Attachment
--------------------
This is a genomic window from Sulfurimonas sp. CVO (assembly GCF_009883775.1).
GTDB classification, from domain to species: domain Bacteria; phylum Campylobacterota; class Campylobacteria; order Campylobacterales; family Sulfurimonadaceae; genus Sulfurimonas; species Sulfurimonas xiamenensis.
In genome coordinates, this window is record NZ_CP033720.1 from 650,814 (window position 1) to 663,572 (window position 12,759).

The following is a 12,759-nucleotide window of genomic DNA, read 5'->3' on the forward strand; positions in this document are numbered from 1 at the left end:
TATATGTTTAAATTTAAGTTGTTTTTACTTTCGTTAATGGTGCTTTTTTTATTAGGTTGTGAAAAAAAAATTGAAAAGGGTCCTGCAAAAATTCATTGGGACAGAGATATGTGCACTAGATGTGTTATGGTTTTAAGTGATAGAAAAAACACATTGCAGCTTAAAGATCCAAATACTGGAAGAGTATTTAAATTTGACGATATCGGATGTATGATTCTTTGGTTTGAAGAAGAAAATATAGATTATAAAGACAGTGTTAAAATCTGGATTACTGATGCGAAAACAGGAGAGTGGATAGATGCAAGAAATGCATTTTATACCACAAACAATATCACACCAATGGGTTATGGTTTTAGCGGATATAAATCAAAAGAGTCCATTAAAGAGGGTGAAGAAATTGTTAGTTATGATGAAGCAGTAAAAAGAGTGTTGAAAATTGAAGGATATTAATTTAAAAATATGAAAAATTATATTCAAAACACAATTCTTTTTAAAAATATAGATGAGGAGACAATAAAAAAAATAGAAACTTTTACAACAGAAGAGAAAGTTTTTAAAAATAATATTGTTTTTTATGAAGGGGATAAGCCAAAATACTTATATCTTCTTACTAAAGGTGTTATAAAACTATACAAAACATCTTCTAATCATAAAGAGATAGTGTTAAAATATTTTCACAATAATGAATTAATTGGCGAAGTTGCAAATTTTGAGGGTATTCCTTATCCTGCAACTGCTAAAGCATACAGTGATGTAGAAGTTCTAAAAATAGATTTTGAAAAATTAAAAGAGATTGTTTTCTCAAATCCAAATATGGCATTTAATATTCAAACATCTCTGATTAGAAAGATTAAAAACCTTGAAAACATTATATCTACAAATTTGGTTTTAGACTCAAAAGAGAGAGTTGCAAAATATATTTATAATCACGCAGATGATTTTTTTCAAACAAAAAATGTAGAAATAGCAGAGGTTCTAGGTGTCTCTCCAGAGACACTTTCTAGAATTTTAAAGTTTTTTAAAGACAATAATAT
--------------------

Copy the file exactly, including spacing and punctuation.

This is a genomic window from Sulfurimonas sp. CVO (assembly GCF_009883775.1).
GTDB classification, from domain to species: domain Bacteria; phylum Campylobacterota; class Campylobacteria; order Campylobacterales; family Sulfurimonadaceae; genus Sulfurimonas; species Sulfurimonas xiamenensis.
In genome coordinates, this window is record NZ_CP033720.1 from 650,814 (window position 1) to 663,572 (window position 12,759).

The following is a 12,759-nucleotide window of genomic DNA, read 5'->3' on the forward strand; positions in this document are numbered from 1 at the left end:
TATATGTTTAAATTTAAGTTGTTTTTACTTTCGTTAATGGTGCTTTTTTTATTAGGTTGTGAAAAAAAAATTGAAAAGGGTCCTGCAAAAATTCATTGGGACAGAGATATGTGCACTAGATGTGTTATGGTTTTAAGTGATAGAAAAAACACATTGCAGCTTAAAGATCCAAATACTGGAAGAGTATTTAAATTTGACGATATCGGATGTATGATTCTTTGGTTTGAAGAAGAAAATATAGATTATAAAGACAGTGTTAAAATCTGGATTACTGATGCGAAAACAGGAGAGTGGATAGATGCAAGAAATGCATTTTATACCACAAACAATATCACACCAATGGGTTATGGTTTTAGCGGATATAAATCAAAAGAGTCCATTAAAGAGGGTGAAGAAATTGTTAGTTATGATGAAGCAGTAAAAAGAGTGTTGAAAATTGAAGGATATTAATTTAAAAATATGAAAAATTATATTCAAAACACAATTCTTTTTAAAAATATAGATGAGGAGACAATAAAAAAAATAGAAACTTTTACAACAGAAGAGAAAGTTTTTAAAAATAATATTGTTTTTTATGAAGGGGATAAGCCAAAATACTTATATCTTCTTACTAAAGGTGTTATAAAACTATACAAAACATCTTCTAATCATAAAGAGATAGTGTTAAAATATTTTCACAATAATGAATTAATTGGCGAAGTTGCAAATTTTGAGGGTATTCCTTATCCTGCAACTGCTAAAGCATACAGTGATGTAGAAGTTCTAAAAATAGATTTTGAAAAATTAAAAGAGATTGTTTTCTCAAATCCAAATATGGCATTTAATATTCAAACATCTCTGATTAGAAAGATTAAAAACCTTGAAAACATTATATCTACAAATTTGGTTTTAGACTCAAAAGAGAGAGTTGCAAAATATATTTATAATCACGCAGATGATTTTTTTCAAACAAAAAATGTAGAAATAGCAGAGGTTCTAGGTGTCTCTCCAGAGACACTTTCTAGAATTTTAAAGTTTTTTAAAGACAATAATAT